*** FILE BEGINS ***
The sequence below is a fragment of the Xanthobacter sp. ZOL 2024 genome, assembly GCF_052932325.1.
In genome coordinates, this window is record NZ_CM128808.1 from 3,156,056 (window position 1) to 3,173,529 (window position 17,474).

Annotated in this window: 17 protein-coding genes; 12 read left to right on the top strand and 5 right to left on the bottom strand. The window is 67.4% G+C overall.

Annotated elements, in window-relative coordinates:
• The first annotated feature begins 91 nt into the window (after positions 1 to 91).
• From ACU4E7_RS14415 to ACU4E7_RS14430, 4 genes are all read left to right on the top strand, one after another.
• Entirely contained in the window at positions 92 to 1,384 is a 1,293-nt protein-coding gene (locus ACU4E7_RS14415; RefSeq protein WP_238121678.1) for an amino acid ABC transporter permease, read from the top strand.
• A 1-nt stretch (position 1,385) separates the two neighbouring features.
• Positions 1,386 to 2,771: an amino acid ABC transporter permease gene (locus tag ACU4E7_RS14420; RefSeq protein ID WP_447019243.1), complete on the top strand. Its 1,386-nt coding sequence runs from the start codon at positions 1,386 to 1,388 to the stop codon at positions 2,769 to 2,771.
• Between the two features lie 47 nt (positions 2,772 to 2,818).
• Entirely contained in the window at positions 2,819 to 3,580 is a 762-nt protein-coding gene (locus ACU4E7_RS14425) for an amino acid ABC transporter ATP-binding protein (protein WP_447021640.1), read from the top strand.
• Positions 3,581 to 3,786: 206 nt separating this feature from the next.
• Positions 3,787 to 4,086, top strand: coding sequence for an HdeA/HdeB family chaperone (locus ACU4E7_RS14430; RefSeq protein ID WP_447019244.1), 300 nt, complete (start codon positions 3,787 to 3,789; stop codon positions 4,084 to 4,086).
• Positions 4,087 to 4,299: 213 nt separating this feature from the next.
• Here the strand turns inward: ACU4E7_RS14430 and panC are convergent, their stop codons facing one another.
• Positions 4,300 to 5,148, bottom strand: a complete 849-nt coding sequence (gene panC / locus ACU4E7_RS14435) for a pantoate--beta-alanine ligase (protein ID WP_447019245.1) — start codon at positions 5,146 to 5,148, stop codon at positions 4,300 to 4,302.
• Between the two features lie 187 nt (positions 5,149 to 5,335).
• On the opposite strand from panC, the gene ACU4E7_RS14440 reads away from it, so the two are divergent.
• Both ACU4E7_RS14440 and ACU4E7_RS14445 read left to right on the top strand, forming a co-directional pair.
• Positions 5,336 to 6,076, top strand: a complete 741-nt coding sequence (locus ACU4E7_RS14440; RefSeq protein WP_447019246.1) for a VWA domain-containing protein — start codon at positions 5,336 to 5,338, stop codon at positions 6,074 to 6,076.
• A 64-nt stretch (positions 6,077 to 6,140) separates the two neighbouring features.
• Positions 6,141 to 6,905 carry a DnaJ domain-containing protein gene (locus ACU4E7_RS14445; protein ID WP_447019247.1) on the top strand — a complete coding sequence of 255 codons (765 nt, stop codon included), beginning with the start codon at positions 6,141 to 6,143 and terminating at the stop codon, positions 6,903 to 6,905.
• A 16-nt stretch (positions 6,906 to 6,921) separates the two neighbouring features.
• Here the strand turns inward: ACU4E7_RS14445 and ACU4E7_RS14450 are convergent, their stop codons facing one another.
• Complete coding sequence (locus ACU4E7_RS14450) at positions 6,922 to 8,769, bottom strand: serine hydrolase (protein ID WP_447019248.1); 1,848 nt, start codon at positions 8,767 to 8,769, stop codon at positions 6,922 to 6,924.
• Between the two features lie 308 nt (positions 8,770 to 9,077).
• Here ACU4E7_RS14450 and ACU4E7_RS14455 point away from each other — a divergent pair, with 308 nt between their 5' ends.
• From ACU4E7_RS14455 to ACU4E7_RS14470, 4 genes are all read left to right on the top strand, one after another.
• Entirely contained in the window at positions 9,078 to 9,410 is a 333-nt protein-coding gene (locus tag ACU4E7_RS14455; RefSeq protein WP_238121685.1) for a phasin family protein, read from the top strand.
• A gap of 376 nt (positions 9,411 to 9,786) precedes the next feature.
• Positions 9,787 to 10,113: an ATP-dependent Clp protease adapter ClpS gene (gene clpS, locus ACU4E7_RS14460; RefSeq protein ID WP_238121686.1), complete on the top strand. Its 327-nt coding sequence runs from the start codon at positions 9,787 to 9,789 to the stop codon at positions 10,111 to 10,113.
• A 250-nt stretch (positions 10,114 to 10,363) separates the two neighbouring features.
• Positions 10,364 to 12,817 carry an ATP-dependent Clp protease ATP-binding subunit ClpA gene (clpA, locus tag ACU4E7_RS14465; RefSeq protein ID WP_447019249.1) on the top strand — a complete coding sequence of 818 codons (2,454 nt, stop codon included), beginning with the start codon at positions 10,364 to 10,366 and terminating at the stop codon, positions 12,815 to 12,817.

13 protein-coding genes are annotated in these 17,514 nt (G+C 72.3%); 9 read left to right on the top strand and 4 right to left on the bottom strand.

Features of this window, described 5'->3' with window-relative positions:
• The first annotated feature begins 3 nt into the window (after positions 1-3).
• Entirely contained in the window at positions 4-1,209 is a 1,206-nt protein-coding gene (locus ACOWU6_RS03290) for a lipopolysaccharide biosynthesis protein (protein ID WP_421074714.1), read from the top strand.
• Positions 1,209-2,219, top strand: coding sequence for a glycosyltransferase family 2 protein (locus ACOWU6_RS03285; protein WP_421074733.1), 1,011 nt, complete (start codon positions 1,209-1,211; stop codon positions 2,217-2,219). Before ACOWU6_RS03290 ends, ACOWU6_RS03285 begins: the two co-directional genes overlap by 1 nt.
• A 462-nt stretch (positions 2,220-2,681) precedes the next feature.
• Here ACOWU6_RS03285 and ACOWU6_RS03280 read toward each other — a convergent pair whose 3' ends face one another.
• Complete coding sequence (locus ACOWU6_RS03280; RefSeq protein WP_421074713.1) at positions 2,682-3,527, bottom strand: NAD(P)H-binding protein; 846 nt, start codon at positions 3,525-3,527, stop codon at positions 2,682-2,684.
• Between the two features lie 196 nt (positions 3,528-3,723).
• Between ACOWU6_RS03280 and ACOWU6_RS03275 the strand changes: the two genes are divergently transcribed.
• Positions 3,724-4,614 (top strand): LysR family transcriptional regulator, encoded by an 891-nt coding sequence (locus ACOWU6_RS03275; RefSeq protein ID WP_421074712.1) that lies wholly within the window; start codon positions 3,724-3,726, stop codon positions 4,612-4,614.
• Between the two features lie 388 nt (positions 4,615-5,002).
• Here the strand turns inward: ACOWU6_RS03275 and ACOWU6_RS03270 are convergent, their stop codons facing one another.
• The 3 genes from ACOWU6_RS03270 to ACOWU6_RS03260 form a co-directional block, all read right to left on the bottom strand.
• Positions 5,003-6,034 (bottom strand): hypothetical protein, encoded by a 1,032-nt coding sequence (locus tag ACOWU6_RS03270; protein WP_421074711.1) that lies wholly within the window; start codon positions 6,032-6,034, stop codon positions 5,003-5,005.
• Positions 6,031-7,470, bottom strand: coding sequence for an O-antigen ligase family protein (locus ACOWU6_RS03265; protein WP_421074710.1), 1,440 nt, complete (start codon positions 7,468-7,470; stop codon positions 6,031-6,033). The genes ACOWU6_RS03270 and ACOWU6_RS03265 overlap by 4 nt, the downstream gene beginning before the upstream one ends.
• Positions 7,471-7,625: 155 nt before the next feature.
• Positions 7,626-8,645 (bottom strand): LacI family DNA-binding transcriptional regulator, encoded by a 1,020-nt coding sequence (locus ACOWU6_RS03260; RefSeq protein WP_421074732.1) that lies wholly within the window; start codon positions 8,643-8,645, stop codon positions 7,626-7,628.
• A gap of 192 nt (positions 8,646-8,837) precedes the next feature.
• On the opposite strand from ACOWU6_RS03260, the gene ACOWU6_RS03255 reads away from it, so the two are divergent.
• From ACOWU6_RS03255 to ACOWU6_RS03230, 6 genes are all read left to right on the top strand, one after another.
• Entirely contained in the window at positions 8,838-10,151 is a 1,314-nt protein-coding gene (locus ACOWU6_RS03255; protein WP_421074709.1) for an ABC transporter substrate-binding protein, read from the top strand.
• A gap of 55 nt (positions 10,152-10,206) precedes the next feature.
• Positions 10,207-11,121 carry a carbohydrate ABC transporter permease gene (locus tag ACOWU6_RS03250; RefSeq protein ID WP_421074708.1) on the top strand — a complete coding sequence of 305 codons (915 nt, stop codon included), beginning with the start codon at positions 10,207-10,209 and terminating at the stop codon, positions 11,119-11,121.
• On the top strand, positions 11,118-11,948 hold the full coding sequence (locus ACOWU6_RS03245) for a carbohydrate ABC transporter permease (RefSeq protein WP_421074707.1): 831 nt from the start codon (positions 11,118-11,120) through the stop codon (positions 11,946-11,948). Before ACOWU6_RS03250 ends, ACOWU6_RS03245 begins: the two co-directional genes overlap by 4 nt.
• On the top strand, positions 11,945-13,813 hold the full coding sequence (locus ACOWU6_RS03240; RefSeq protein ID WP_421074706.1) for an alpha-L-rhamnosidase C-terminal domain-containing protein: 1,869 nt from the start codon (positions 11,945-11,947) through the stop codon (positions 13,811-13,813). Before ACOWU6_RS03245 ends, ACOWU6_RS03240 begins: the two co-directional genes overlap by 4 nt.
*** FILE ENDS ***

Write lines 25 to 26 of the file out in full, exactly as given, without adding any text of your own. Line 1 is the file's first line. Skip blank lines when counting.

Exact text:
• Complete coding sequence (locus ACU4E7_RS14450) at positions 6,922 to 8,769, bottom strand: serine hydrolase (protein ID WP_447019248.1); 1,848 nt, start codon at positions 8,767 to 8,769, stop codon at positions 6,922 to 6,924.
• Between the two features lie 308 nt (positions 8,770 to 9,077).